The Historical and Materialist Subtext of the Battle of the Sheep

Supplemental Files
Date
2005-01-01
Authors
Gasta, Chad
Gasta, Chad
Major Professor
Advisor
Committee Member
Journal Title
Journal ISSN
Volume Title
Publisher
Altmetrics
Authors
Gasta, Chad
Person
Research Projects
Organizational Units
World Languages and Cultures
Organizational Unit
Journal Issue
Series
Department
World Languages and Cultures
Abstract

In his perceptive work on the interrelationship between history and literature, Louis Montrose advocates a resituation of texts within their contexts which leads to "a reciprocal concern with the historicity of texts and the textuality of history" (20). For Montrose, aesthetic works can historicize the past and provide an understanding and explanation of times past, even though they cannot provide an objective portrayal of history (20). It is in this spirit that i would like to approach the Battle of the Sheep in Don Quijote. To resituate this well-known episode within its socio-historical context is to make possible a more profound understanding of the various contemporary economic issues that inform its plot. In the Battle of the Sheep, Don Quijote mistakes two opposing flocks of sheep for two great armies preparing for ferocious battle.Always interested in showing his heroic virtues, the knight sallies out to fight the infidel, Muslim squadron. Once recontextualized, however, the "great" battle is really indicative of socio-economic issues related to agrarian policy and reform which were chief concerns during Cervantes' lifetime.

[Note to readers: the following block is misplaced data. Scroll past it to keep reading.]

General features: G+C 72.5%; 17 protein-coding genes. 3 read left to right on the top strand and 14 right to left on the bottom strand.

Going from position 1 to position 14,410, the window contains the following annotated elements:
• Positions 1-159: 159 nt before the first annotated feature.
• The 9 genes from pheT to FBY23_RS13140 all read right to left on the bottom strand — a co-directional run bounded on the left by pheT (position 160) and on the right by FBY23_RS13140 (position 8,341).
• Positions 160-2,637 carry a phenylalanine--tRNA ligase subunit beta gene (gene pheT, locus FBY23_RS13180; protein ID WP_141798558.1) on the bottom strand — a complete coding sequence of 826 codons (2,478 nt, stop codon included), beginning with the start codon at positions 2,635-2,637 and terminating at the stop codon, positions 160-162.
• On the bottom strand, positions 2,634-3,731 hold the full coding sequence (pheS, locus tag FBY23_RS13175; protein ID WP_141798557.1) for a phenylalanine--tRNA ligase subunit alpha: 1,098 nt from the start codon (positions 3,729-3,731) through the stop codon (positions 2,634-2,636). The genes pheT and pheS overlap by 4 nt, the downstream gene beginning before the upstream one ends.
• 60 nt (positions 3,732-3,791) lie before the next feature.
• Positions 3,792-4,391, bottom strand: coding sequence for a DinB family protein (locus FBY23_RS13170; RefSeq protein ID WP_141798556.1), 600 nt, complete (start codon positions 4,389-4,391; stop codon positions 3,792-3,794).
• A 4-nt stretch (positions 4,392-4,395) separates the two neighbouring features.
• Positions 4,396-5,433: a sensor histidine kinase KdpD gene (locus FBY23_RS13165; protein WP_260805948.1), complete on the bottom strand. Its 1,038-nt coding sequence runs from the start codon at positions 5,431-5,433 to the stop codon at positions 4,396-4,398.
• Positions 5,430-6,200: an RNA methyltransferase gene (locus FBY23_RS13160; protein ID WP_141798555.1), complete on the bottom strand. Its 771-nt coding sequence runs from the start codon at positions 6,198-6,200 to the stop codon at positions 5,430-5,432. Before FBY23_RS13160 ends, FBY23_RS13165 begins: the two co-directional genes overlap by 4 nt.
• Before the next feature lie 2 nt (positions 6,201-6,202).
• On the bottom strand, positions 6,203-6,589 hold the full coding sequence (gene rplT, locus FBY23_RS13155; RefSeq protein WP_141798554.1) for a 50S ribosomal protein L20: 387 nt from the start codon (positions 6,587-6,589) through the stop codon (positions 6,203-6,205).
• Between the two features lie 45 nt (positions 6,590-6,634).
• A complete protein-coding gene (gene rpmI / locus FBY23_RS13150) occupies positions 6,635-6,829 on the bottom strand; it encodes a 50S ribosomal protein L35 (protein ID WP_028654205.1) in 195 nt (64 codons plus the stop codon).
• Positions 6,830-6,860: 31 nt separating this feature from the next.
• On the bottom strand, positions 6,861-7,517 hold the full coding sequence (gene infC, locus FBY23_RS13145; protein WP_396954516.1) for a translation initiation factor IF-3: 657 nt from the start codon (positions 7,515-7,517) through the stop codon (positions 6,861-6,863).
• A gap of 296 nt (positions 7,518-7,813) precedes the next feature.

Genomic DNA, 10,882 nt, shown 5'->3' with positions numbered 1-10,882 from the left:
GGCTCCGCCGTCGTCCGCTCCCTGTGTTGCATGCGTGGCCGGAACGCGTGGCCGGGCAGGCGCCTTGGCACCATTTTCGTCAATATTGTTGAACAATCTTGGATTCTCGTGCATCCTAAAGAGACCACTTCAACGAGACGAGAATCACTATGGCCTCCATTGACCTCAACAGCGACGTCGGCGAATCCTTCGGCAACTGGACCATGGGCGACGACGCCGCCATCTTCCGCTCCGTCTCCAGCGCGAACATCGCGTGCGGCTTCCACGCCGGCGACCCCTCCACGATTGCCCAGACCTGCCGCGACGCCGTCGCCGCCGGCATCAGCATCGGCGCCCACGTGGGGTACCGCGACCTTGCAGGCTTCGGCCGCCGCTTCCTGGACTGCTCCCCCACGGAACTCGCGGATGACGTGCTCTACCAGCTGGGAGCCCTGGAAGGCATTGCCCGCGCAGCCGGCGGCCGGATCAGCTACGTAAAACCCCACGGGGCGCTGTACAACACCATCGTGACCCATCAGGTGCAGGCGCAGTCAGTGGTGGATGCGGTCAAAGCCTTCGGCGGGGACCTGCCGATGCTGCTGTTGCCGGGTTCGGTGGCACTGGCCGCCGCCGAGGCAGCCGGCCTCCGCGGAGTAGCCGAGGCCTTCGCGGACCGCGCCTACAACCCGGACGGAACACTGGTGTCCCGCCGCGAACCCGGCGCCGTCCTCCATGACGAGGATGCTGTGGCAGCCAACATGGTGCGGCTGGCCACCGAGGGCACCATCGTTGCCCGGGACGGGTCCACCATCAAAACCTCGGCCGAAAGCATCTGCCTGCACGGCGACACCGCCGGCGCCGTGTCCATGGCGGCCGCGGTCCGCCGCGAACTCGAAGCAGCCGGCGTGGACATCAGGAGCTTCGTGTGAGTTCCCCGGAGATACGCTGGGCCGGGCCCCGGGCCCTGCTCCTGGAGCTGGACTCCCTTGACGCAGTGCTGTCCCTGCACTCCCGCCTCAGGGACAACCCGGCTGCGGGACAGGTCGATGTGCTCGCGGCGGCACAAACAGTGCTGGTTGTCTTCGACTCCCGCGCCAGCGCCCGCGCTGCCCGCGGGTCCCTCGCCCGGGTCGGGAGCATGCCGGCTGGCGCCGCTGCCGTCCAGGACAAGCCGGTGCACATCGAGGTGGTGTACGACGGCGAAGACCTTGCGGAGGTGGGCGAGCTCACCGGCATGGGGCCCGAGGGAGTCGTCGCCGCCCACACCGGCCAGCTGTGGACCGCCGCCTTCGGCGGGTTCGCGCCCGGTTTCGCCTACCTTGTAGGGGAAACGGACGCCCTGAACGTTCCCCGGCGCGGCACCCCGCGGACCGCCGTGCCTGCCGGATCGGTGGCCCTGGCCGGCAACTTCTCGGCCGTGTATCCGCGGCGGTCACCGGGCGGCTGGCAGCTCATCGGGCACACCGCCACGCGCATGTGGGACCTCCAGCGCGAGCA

Comments

This book chapter is published as

Chad M. Gasta (2005). The Historical and Materialist Subtext of the Battle of the Sheep. In John P. Gabriele (Editor), 1605-2005: Don Quixote across the centuries: Actas del Congreso celebrado en el College of Wooster (Ohio, EE.UU. ) del 7 al 9 de abril de 2005 (pp. 125–132). Frankfurt a. M., Madrid: Iberoamericana Vervuert. https://doi.org/10.31819/9783964565341-011. Posted with permission.

Description
Keywords
Citation
DOI
Source
Collections